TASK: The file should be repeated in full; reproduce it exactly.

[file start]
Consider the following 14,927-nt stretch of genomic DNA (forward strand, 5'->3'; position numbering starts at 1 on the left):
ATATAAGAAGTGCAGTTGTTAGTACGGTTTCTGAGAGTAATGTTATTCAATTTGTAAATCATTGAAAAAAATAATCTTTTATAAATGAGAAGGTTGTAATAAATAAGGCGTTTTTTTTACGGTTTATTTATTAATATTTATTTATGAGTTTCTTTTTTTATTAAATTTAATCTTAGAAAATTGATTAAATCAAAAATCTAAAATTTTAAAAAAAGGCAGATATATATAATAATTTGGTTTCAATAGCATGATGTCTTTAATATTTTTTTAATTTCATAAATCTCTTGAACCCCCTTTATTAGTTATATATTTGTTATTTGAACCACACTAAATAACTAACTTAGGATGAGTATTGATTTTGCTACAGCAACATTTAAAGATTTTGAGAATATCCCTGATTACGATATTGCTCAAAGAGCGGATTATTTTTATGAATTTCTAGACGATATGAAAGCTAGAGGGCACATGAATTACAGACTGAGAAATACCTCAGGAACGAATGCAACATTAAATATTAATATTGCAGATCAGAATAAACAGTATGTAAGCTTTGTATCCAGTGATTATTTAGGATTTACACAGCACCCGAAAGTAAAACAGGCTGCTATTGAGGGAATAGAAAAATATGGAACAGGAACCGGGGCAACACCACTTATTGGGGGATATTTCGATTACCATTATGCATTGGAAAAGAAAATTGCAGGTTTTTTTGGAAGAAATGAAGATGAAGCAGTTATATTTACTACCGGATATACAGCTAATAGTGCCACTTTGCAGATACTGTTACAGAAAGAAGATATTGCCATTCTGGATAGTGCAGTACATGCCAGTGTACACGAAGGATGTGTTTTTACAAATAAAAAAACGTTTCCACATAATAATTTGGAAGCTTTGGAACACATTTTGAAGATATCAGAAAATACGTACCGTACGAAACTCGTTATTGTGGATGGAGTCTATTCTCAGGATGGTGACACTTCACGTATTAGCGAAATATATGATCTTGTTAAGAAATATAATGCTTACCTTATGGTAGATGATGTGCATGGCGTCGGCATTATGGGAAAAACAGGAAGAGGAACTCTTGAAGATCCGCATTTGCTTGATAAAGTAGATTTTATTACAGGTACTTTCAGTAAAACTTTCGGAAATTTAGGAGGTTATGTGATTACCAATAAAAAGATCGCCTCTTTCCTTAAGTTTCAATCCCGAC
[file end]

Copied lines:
Consider the following 14,927-nt stretch of genomic DNA (forward strand, 5'->3'; position numbering starts at 1 on the left):
ATATAAGAAGTGCAGTTGTTAGTACGGTTTCTGAGAGTAATGTTATTCAATTTGTAAATCATTGAAAAAAATAATCTTTTATAAATGAGAAGGTTGTAATAAATAAGGCGTTTTTTTTACGGTTTATTTATTAATATTTATTTATGAGTTTCTTTTTTTATTAAATTTAATCTTAGAAAATTGATTAAATCAAAAATCTAAAATTTTAAAAAAAGGCAGATATATATAATAATTTGGTTTCAATAGCATGATGTCTTTAATATTTTTTTAATTTCATAAATCTCTTGAACCCCCTTTATTAGTTATATATTTGTTATTTGAACCACACTAAATAACTAACTTAGGATGAGTATTGATTTTGCTACAGCAACATTTAAAGATTTTGAGAATATCCCTGATTACGATATTGCTCAAAGAGCGGATTATTTTTATGAATTTCTAGACGATATGAAAGCTAGAGGGCACATGAATTACAGACTGAGAAATACCTCAGGAACGAATGCAACATTAAATATTAATATTGCAGATCAGAATAAACAGTATGTAAGCTTTGTATCCAGTGATTATTTAGGATTTACACAGCACCCGAAAGTAAAACAGGCTGCTATTGAGGGAATAGAAAAATATGGAACAGGAACCGGGGCAACACCACTTATTGGGGGATATTTCGATTACCATTATGCATTGGAAAAGAAAATTGCAGGTTTTTTTGGAAGAAATGAAGATGAAGCAGTTATATTTACTACCGGATATACAGCTAATAGTGCCACTTTGCAGATACTGTTACAGAAAGAAGATATTGCCATTCTGGATAGTGCAGTACATGCCAGTGTACACGAAGGATGTGTTTTTACAAATAAAAAAACGTTTCCACATAATAATTTGGAAGCTTTGGAACACATTTTGAAGATATCAGAAAATACGTACCGTACGAAACTCGTTATTGTGGATGGAGTCTATTCTCAGGATGGTGACACTTCACGTATTAGCGAAATATATGATCTTGTTAAGAAATATAATGCTTACCTTATGGTAGATGATGTGCATGGCGTCGGCATTATGGGAAAAACAGGAAGAGGAACTCTTGAAGATCCGCATTTGCTTGATAAAGTAGATTTTATTACAGGTACTTTCAGTAAAACTTTCGGAAATTTAGGAGGTTATGTGATTACCAATAAAAAGATCGCCTCTTTCCTTAAGTTTCAATCCCGAC